access the corporate network with their mobile device you should understand the risk imposed by
downloading applications and accessing website that are not from trusted sources. You need to also
know the value of keeping your operating system on the device up to date with the latest security
patches from the manufacturer/mobile provider and operating system vendor.
• Only access corporate data via Wi-Fi over a secure tunnel as over the air networks are exposed to
malicious capturing of wireless traffic. There are several mobile Virtual Private Networking
technologies (VPN) that can be deployed that can allow users to connect through these secure
• Understand your companies Bring Your Own Device to work (BYOD) policies
• Ask your company if they have a Mobile Device Management (MDM) platform and Mobile
Application Management Platforms from companies like Good and others.
• Encrypt your devices - It is very difficult for someone to break in a steal data on an encrypted device
(this goes for the SIM card as well).
• If you use Android then use anti-malware software
What You Must Do – Your phone…
• Change the default password and keep the firmware
up to date on your home internet router
• Don’t connect to random WIFI’s (example)
• Don’t allow others to download programs to
computers or phones that will connect to your
companies network. Here is a Minecraft example.
• Use a Virtual Private Network (VPN) (example,
What You Must Do – Home Networks
& Public WIFI’s…
Pornography and Malware… They go together. (more)
Visitors to Pornhub.com, the 63rd most popular website in the
world (and 41st in the US) have a 53% chance of coming into
contact with malware
What You Must Do – Explicit Sites
Great advice from SecurityMetrics (here)
• Disconnect from the Internet by pulling the network cable from the router to stop
the bleeding of data. Do not turn off your computer/phone/tablet
• Follow your company cyber security policy step by step plan. The company will
– Document all network changes, notification/detection dates, and people/agencies involved in the
– Segregate all hardware devices in the payment process, or devices suspected of being compromised (if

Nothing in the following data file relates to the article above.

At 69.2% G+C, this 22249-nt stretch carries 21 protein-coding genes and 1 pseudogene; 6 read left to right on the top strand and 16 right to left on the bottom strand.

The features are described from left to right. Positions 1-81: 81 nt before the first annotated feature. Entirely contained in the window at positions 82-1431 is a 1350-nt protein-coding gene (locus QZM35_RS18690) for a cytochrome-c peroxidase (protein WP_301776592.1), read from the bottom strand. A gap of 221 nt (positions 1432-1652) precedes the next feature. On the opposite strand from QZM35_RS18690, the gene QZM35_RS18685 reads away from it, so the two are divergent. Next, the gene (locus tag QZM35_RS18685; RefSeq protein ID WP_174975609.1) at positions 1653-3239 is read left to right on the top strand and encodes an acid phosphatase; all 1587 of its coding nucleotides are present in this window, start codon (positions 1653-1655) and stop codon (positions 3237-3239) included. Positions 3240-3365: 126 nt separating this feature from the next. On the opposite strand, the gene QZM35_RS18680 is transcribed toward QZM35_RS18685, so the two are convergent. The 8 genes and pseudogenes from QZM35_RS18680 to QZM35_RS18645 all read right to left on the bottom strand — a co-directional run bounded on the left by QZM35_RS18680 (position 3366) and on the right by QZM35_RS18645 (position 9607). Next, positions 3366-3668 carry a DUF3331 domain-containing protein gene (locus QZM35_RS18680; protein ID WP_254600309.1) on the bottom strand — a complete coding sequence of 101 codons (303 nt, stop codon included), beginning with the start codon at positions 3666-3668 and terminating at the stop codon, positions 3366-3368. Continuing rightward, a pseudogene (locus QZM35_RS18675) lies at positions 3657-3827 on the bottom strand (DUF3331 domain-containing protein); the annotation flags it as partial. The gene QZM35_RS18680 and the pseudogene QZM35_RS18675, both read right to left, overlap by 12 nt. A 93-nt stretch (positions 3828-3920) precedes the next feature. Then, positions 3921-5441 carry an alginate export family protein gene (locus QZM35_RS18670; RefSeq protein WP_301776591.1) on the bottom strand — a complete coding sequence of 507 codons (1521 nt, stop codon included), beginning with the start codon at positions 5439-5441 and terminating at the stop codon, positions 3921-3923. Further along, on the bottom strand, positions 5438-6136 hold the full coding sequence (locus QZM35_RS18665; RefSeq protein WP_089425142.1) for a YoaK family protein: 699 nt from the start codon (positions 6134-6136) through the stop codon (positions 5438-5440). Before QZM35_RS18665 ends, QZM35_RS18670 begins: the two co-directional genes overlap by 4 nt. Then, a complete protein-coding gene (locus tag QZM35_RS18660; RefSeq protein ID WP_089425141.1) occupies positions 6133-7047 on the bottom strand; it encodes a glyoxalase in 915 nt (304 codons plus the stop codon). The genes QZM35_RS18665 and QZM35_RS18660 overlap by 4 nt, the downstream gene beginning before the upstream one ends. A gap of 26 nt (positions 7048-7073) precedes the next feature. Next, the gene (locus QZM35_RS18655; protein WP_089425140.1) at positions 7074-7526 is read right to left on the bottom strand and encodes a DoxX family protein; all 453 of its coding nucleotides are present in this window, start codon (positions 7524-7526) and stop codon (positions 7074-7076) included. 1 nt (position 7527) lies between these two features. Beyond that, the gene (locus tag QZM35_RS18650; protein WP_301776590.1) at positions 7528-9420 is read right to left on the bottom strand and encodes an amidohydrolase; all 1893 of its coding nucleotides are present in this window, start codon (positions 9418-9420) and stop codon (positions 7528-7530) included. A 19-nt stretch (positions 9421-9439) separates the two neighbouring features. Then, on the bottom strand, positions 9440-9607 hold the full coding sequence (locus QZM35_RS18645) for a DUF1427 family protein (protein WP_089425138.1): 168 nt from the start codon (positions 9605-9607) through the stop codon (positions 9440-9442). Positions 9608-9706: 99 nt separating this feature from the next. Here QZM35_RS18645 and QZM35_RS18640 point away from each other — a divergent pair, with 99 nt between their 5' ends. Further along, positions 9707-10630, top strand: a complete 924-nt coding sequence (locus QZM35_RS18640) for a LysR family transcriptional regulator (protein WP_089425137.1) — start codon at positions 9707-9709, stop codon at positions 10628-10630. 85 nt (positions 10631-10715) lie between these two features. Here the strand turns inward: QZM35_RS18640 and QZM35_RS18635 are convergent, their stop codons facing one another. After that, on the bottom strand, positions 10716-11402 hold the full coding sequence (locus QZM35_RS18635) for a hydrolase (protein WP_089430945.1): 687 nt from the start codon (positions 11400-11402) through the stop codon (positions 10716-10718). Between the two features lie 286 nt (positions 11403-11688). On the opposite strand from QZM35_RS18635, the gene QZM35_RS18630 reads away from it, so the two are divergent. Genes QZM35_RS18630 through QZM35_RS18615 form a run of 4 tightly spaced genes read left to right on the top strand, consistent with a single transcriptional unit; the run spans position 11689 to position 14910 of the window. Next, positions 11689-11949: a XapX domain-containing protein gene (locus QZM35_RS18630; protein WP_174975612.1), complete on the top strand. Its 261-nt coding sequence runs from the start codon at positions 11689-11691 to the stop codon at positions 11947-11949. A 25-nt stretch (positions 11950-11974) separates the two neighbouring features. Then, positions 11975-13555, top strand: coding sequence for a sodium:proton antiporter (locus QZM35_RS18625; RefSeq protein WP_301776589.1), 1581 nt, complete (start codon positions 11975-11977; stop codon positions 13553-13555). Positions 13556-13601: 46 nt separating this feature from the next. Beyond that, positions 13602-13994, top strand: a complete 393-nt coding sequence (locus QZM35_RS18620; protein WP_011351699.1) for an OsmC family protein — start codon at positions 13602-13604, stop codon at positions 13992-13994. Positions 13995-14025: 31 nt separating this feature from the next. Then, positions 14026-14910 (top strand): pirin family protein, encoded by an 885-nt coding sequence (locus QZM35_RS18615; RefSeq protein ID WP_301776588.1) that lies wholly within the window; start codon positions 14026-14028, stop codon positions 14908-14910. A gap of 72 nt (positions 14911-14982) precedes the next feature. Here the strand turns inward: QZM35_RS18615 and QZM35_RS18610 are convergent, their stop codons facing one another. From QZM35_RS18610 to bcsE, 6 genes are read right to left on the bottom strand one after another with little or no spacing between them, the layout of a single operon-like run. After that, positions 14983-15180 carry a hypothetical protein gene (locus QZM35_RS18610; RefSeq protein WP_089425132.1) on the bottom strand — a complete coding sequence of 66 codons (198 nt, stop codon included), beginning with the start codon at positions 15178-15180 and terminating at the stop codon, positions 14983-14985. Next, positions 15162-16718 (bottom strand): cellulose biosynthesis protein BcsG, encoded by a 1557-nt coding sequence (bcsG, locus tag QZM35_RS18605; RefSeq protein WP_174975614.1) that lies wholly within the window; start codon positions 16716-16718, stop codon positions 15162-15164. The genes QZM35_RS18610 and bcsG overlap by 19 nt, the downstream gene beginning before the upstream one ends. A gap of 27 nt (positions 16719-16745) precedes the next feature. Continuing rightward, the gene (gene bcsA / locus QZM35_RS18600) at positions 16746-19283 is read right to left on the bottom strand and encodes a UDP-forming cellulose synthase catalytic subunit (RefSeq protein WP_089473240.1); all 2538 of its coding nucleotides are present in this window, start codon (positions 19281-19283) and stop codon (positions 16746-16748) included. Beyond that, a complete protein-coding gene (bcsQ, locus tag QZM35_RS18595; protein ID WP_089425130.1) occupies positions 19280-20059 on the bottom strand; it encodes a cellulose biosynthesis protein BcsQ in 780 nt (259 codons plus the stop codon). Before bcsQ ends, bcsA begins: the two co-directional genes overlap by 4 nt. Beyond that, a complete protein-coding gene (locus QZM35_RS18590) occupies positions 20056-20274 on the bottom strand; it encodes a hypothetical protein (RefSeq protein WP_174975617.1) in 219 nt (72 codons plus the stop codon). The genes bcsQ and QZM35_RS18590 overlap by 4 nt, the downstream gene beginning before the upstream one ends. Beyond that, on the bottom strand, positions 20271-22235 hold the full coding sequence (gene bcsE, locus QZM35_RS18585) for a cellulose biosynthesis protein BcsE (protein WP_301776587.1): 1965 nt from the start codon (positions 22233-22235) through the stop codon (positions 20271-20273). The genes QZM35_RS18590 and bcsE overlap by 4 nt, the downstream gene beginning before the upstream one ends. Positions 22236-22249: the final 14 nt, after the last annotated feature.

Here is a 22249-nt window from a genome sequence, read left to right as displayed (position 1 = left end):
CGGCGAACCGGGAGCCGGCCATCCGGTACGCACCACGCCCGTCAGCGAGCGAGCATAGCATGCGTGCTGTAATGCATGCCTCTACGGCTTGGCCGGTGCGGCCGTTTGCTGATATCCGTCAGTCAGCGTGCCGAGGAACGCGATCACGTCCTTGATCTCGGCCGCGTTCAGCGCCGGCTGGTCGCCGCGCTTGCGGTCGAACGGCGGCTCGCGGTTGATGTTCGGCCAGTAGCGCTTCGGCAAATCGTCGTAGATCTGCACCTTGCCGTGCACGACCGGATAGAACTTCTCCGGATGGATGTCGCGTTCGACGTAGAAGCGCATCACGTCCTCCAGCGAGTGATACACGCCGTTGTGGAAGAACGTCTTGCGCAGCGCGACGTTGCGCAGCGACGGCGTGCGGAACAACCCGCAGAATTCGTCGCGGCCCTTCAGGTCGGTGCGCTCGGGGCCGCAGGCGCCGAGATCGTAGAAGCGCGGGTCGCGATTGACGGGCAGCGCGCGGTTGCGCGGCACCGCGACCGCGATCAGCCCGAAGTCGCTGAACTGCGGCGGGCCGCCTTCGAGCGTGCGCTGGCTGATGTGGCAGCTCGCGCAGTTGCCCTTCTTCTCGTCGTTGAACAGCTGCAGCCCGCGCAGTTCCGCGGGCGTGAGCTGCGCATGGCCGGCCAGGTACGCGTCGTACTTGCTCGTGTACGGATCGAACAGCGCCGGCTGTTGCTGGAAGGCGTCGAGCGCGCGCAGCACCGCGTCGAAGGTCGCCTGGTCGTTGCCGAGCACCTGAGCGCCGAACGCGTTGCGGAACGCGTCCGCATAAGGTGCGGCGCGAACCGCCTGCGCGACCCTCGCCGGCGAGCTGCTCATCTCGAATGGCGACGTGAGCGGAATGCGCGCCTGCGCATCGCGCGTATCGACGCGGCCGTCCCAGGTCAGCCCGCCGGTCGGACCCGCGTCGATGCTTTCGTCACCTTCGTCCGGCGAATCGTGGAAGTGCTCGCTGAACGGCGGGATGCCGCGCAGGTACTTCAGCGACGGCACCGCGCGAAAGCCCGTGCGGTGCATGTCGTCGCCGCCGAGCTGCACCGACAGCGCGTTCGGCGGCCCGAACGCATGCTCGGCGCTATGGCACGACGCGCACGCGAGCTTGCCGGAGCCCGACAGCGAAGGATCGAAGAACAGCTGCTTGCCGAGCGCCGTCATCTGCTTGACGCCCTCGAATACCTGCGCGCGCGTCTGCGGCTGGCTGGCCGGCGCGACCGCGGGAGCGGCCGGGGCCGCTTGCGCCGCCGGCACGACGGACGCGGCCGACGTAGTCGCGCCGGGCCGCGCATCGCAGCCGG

possible) from other business critical devices.
– Quarantine instead of deleting.
– Preserve firewall settings and firewall logs
– Restrict Internet traffic to only business critical servers and ports outside of the credit card processing
– Disable (do not delete) remote access capability and wireless access points.
– Call a PFI. Once the breach is contained by steps 1-7, consult with a forensic PFI to plan a compromise
What You Must Do – Know what you should
do if you suspect you have been compromised
You or one of your employees may be pointed to a malicious and
illegitimate website by redirecting the legitimate URL. Even if the
URL is entered correctly, it can still be redirected to a fake
What it can do:
• Convince you that the site is real and legitimate by looking
almost identical to the actual site down to the smallest
details. You may even enter your personal information and
unknowingly give it to someone with malicious intent.
• Convince you to download Malware.
How Will You Be Attacked: Pharming
You or one of your employees opens a website
that has embed hidden scripts, mainly in the
web content, to steal information such as
cookies and the information within the cookie
(eg passwords, billing info).
How Will You Be Attacked: XSS
Cross Site Scripting
A bad actor will attempt to make one of your
network resources unavailable to its intended
users by saturating the target with external
communications requests, so much so that it
cannot respond to legitimate traffic, or responds
so slowly as to be rendered essentially
How Will You Be Attacked:
Denial of Service (DOS)
A bad actor may try to get valuable information
from your website by exploiting vulnerabilities in
the sites databases.
How Will You Be Attacked:
A brute force attempt to guess your network
assets passwords, by using common words and
letter combinations, such as “Password” or
How Will You Be Attacked:
A collection of software robots, or 'bots', that creates an army of
infected computers (known as ‘zombies') that are remotely
controlled by the originator. Yours may be one of them and you
may not even know it.
What they can do:
• Send emails on your behalf
• Spread all types of malware
• Can use your computer as part of a denial of service attack
against other systems
How Will You Be Attacked:
Your hosts are being scanned daily by server farms all over the
world looking for current vulnerabilities (example: Heartbleed)
that you may not have patched yet…
What they can do:
• Take control of your company….
How Will You Be Attacked: